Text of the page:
National School Choice Week is a nonpartisan, nonpolitical public awareness effort that was first celebrated in 2011 with 150 events. More people search on Google for “school choice” during the week than at any other time of the year. For more information, go online to news.schoolchoiceweek.com or facebook.com/schoolchoiceweek.
Shelby Doyle
Communications director
National School Choice Week
Washington, DC

The views and opinions expressed by our contributors are their own and do not necessarily agree with those of
The Post newspaper

Hamilton, Lee               Lee Hamilton

Washington watch with Lee Hamilton

As hard as last year’s presidential-election campaign might have been and the governmental transition is proving to be, Donald Trump’s challenges are really just beginning. Governing after a toxic election in which the results awarded him an ambiguous national mandate – his opponent, after all, won almost three million more votes – will require finesse, a clear-eyed view of his role in the world and no small amount of luck.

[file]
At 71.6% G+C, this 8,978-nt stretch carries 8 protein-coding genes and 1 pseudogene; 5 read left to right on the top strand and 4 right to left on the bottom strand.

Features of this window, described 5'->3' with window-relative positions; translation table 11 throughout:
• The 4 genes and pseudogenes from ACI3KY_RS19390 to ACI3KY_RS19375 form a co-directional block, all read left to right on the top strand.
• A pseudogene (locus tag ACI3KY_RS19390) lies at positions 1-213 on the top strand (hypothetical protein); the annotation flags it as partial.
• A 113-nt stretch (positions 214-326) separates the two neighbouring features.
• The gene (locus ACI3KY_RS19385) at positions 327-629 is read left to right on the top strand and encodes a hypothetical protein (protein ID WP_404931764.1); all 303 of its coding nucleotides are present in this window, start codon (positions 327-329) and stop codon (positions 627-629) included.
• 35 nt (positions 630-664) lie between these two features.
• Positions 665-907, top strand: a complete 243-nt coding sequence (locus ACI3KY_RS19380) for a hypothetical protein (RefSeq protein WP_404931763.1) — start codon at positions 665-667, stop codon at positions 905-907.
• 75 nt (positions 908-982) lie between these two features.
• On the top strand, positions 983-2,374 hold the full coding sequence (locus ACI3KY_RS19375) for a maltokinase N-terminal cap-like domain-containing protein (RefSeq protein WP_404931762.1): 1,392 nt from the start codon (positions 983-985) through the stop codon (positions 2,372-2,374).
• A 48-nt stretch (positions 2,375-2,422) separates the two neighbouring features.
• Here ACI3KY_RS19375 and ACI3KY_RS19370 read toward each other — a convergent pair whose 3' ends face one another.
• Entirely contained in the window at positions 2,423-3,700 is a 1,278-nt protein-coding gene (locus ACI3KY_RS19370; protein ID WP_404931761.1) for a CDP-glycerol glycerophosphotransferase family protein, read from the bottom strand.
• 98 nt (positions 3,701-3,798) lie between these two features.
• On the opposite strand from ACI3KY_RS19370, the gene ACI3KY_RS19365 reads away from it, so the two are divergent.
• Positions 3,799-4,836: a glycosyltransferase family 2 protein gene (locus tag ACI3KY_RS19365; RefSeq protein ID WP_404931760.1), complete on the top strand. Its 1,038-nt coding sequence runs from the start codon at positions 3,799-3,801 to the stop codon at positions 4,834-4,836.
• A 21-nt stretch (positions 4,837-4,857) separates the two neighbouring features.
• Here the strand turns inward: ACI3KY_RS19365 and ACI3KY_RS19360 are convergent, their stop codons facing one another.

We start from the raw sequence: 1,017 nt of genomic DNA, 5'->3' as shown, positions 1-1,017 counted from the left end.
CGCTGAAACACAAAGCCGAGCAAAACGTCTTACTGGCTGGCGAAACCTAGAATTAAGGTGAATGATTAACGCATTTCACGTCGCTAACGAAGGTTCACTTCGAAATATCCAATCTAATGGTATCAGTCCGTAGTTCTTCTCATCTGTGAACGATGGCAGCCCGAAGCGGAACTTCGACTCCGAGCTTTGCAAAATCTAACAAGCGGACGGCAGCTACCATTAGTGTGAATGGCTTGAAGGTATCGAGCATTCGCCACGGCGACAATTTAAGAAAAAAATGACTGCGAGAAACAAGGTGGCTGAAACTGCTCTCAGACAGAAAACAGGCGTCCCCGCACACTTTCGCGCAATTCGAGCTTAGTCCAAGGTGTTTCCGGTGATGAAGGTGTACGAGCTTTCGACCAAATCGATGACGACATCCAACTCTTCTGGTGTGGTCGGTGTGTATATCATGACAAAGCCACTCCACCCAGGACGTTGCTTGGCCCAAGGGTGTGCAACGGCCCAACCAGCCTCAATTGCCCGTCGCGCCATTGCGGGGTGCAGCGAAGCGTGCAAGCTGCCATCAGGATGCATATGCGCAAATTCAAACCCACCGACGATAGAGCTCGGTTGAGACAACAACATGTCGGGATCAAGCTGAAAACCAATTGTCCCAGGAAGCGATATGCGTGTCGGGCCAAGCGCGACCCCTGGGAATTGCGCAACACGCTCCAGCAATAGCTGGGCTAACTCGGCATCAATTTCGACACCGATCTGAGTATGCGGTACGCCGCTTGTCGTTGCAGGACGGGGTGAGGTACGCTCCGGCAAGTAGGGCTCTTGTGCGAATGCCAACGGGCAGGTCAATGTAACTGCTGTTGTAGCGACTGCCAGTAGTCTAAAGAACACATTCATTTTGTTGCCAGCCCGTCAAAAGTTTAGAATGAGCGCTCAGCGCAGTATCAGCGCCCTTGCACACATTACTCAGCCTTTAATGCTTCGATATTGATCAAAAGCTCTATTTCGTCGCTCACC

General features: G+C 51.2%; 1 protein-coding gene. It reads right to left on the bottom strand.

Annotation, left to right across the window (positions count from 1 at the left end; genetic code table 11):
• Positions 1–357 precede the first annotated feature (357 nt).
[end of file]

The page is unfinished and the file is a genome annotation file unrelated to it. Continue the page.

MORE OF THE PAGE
There is no question that Trump and the Republican majority in congress will be in firm control of the government, able to call the shots on policy, and that cooperation between the president and congress should be far more assured than it has been for the past six years.government-money
But, even under these circumstances, he will soon find that the commitments and promises made during the campaign are going to be very hard to carry out. His number-one priority almost certainly is going to be rebuilding US economic power. A great many of the people who voted for him did so because they expect him to produce more good jobs, better incomes and better economic opportunity.